The evolution of the internet from a forum for communication and commerce to a medium of free exchange of opinion and views has been so rapid that the nearly ubiquitous worldwide network of computers is now almost an extension of social life for many on the planet. It is therefore a discomfiting fact that despite the communitarian growth of the internet, the threats to freedom of expression on the medium, such as content takedowns, online surveillance and other forms of state control, have increased in the past year. A report on “Freedom on the Net”, released by Freedom House, the U.S.-based, government-funded organisation, points to the overall decline in internet freedom following a country-wise analysis of 65 nation-states. Freedom House’s reports in the past have been subjected to criticism for its perceived “bias” towards the U.S. and regimes friendly to it. But the “Freedom on the Net” report is fairly comprehensive in its categorisation of online freedom and curbs on it through different mechanisms adopted by nation-states.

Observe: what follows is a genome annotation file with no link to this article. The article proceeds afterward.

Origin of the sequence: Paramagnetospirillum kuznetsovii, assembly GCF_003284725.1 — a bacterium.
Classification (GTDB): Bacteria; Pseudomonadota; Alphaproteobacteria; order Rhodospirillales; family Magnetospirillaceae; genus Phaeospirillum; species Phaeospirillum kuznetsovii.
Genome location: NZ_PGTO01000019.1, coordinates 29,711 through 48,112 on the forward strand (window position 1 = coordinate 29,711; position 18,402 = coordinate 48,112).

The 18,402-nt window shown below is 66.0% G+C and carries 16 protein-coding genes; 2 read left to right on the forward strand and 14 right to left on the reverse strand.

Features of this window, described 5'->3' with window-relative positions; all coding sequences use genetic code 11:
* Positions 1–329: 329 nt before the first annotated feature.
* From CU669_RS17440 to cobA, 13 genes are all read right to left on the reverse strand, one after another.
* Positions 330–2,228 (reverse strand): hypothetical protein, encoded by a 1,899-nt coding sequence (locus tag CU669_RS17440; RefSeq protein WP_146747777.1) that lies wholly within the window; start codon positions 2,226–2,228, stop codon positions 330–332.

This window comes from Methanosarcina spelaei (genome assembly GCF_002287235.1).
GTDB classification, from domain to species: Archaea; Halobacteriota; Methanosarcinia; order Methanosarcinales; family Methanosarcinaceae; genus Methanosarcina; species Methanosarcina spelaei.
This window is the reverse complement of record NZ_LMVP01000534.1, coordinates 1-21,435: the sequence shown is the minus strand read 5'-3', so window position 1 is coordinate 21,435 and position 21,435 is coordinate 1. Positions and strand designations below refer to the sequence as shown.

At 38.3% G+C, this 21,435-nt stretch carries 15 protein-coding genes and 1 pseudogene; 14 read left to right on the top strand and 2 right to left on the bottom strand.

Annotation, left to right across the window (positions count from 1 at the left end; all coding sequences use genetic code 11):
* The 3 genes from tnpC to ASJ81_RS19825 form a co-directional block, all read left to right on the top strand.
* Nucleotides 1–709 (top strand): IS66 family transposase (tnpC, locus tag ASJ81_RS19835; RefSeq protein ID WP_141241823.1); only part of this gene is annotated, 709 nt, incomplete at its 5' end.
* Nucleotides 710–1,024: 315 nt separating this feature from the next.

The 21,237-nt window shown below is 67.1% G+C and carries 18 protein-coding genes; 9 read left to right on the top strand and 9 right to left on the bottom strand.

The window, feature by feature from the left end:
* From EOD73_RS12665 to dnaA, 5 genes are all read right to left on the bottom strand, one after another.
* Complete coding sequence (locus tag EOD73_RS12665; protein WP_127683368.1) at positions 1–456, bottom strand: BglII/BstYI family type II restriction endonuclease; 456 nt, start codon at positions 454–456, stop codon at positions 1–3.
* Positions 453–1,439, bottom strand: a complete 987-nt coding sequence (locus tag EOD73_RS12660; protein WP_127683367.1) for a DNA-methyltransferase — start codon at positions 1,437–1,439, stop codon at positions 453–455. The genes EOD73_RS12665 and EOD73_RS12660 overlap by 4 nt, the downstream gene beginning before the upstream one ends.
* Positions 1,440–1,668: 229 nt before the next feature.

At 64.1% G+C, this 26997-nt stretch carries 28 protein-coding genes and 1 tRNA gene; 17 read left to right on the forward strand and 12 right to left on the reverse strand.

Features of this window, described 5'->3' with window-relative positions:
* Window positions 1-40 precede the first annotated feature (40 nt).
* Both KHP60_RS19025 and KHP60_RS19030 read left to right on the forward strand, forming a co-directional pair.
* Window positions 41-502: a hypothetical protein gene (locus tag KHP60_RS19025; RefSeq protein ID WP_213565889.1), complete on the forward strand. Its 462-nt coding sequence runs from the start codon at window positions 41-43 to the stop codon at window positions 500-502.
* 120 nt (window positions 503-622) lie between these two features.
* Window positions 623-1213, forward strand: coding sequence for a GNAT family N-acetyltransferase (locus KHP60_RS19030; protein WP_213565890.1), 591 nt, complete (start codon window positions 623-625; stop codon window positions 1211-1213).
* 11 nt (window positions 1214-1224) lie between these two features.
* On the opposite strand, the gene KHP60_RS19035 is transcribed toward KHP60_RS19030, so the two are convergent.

The alarming conclusion of the report is that countries, irrespective of developed or developing status, are adopting more and more invasive means of censoring content, including techniques such as disruption of information networks and intrusive surveillance of the internet. These were self-evident from the revelations by the U.S. fugitive and whistleblower Edward Snowden, who pointed to the expansive surveillance by the U.S. National Security Agency. While the revelations raised awareness about the use of dragnet surveillance by the world’s leading powers, they have not resulted in substantive curbs on the practice. The U.S. recently passed a law that provided some limits on call-records monitoring and added some checks on wire-tapping and other means of surveillance, but did not go far enough to curb the dragnet surveillance by the NSA. This has worldwide implications as the domain naming system and root servers are still largely controlled by agencies of the U.S. government. Fourteen of the 65 countries surveyed by Freedom House have passed laws to expand surveillance on their own citizens. Beyond surveillance, other forms of content takedowns and artificial “firewalls” have also hampered freedom of expression on the internet, with China being an extreme example that imposes wide-ranging blocking based on keywords and specific sites. India too remains a “partly-free” country with respect to internet freedoms, and these could be chalked to the intermediary impositions and content takedowns ordered frequently by State governments. Reasonable restrictions on the internet are of course legitimate on a country-by-country basis as there are varying interpretations of liberties due to cultural and socio-economic factors. But the underlying mean needs to remain the reasonable expression of free speech on the internet. At least in the case of India, civil society has its task cut out to ensure that this is done both legislatively and juridically.